In strict scientific terms, the climate-change deniers have failed to take more than a single point off the IPCC. But although such victories for science are important, they are not decisive. The more compelling the proof wielded by the scientists become, the more the deniers shift onto the terrain of irrelevancies, half truths, personalities and perceptions.
Here, the scientists are at a fundamental disadvantage. If scientists distort or “cherry pick” facts, they stand to lose their jobs. Not so the deniers, who are more likely to move up a rung in their editorial offices or right-wing think tanks. For scientists, slandering holders of opposing views is career-ending behaviour; for the deniers, it is a stock-in-trade.
In this war of perceptions, the IPCC suffers from the fact that it is a single, prominent target. Doubts that are implanted about particular questions become doubts about the IPCC – and by implication, climate science – as a whole. The model of a single association of scientists, speaking undividedly on climate change, emerges paradoxically as a weakness. A less monolithic structure is needed, with critics forced to take issue with specific findings by particular researchers.
Good science, of course, will remain instrumental for defeating the lies. But the answers must be prompt, and here the structures of the IPCC are a crippling drawback. The exhaustive checking and consultation practised by the body makes for authority, but not for speed. So far, the IPCC has issued four reports at intervals of five or six years. For the AR4 report, the cut-off point for new findings was July 2006; in a swiftly advancing area, the AR4 now represents a “snapshot” of the science as it was nearly four years ago.
With IPCC reports used as “official” science, the long intervals between them – the next full report is due in 2014 – allow governments to drag their feet, ignoring new research for years until the IPCC has assessed and incorporated it. And by allowing new peer-reviewed findings to be treated as provisional, the IPCC’s tardiness has helped create the perverse situation in which public concern at climate change is ebbing, even while new evidence builds the case for urgent action almost to the point of overkill.
Ironically, considering the charges of alarmism, the structures of the IPCC are also responsible for a pronounced bias toward conservatism and understatement. The influential Summary for Policymakers sections of the reports have to be scrutinised and approved by representatives of around 100 UN member governments, all of whom have power of veto. All the central assertions of the AR4 were signed off by representatives of the US, China and Saudi Arabia. In his memoir, The Patient from Hell, Stanford University climate scientist and former IPCC author Stephen Schneider recounts how in the preparation of the 2001 AR3 report, good science was manipulated until it met the demands of officials from oil-producing countries.
Adding to the conservatism of the IPCC’s reports is the habitual caution of scientists, trained to reject any assertion which, they suspect, has not been demonstrated with sufficient rigor. The effect, after several stages of review by hundreds of researchers, tends to be “lowest common denominator” science. Since new citations for the AR4 were cut off in 2006, the remarkably consistent trend has been for new observed data to point to more rapid warming, and more severe impacts, than the IPCC’s report suggests. Earth scientist Andrew Glikson of the Australian National University noted in a February 2010 The people’s voice blog:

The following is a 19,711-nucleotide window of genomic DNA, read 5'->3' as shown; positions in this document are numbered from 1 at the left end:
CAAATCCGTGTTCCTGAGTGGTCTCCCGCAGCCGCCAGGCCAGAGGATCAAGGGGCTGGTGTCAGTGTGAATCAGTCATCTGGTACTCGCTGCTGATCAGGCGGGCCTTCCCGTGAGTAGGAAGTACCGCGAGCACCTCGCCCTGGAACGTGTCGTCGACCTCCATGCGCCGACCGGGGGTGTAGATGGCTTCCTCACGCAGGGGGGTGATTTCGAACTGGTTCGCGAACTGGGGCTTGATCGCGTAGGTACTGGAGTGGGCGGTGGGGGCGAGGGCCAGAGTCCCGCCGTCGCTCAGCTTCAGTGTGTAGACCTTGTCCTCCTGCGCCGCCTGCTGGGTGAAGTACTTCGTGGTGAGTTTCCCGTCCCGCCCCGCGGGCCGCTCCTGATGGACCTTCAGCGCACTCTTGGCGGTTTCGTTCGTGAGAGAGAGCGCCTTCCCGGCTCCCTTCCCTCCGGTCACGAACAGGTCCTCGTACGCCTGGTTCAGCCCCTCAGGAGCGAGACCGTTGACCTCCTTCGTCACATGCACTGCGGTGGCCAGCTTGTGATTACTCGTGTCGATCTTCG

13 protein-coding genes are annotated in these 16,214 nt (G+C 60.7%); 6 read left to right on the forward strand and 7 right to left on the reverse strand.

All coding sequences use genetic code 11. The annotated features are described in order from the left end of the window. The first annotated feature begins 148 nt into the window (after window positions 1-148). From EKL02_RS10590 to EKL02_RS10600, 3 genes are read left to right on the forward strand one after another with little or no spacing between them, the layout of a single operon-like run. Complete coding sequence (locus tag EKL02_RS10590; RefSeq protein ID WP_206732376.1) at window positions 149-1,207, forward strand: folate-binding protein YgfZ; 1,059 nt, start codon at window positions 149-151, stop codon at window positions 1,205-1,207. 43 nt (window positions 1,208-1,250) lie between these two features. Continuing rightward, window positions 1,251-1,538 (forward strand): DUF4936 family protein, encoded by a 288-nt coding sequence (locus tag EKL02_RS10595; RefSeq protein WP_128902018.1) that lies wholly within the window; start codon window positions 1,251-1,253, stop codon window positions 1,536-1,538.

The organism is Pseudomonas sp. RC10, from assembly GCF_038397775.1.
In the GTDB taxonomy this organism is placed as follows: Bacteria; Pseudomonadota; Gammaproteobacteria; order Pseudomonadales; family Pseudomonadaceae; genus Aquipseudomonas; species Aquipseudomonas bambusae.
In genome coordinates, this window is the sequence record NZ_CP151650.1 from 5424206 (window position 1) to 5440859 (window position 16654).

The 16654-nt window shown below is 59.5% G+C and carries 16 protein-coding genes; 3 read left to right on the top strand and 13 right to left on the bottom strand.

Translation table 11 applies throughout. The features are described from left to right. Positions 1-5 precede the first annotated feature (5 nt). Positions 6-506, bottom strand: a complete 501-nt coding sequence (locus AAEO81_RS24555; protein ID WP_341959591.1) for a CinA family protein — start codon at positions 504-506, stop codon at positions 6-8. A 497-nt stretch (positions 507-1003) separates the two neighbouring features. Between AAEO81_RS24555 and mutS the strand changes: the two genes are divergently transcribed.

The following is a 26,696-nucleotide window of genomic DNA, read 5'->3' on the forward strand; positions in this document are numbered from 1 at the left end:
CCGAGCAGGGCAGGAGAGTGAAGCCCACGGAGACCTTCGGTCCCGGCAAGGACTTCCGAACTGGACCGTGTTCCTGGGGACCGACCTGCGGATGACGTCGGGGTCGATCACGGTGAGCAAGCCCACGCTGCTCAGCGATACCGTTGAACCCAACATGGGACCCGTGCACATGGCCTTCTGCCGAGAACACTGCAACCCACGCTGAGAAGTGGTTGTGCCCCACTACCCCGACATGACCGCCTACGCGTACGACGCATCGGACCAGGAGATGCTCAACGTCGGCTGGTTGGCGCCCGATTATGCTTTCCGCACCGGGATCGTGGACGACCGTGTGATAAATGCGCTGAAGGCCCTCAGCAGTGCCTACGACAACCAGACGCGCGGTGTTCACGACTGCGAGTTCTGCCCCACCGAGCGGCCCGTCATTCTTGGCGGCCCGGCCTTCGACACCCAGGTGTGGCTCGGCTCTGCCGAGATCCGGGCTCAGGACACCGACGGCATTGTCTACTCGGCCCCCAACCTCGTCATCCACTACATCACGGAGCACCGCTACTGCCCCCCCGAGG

… to date, the IPCC reports have underestimated ice melt rates, sea level rise, feedback events and the proximity of tipping points, not least the looming release of hundreds of gigatonnes of carbon as methane from permafrost, lake sediments and bogs.
A Wikipedia model?
If a new body for assessing and reporting climate change science is needed, what might it look like? An intriguing suggestion is that the framework for an IPCC successor should be a kind of scientists’ Wikipedia, involving the continuous assessment and incorporation of fresh evidence. Under this model, submissions would be made by researchers following the process of peer review. The submissions would be moderated, and the standing text rewritten, by rotating panels of experts in various fields. New findings could thus be incorporated in months rather than years.
The United Nations would be the wrong umbrella for such a body, which would need to be “owned” by working scientists. The new structures might be funded by an association of national academies of sciences. Independent of governments in a way the UN is not, such an association would have formidable prestige. It would still be demonised by climate-change deniers and their backers, but it would be able to hit back in a way the IPCC, with its government representatives, finds difficult. Importantly, it would be better placed to capture public imagination and support.
Arguably, assessments by scientific panels within a Wikipedia-type structure would not have the same authority as reviews by hundreds of scientists over whole years. But the problem, with only the rarest exceptions, is not that the science lacks authority. The IPCC already has the evidence to be categorical in its key warnings – and this did not prevent, for example, the fiasco at Copenhagen.
The only way to prevent further “Copenhagens” is through the political mobilisation, in scores of millions, of world citizens who know the science and grasp its implications. By making authoritative findings more accessible and timely, the suggested structures would aid in this mobilisation – which might just save us all.
[A shorter version of this article first appeared Green Left Weekly. Renfrey Clarke is a climate change activist and member of the Socialist Alliance in Adelaide, South Australia.]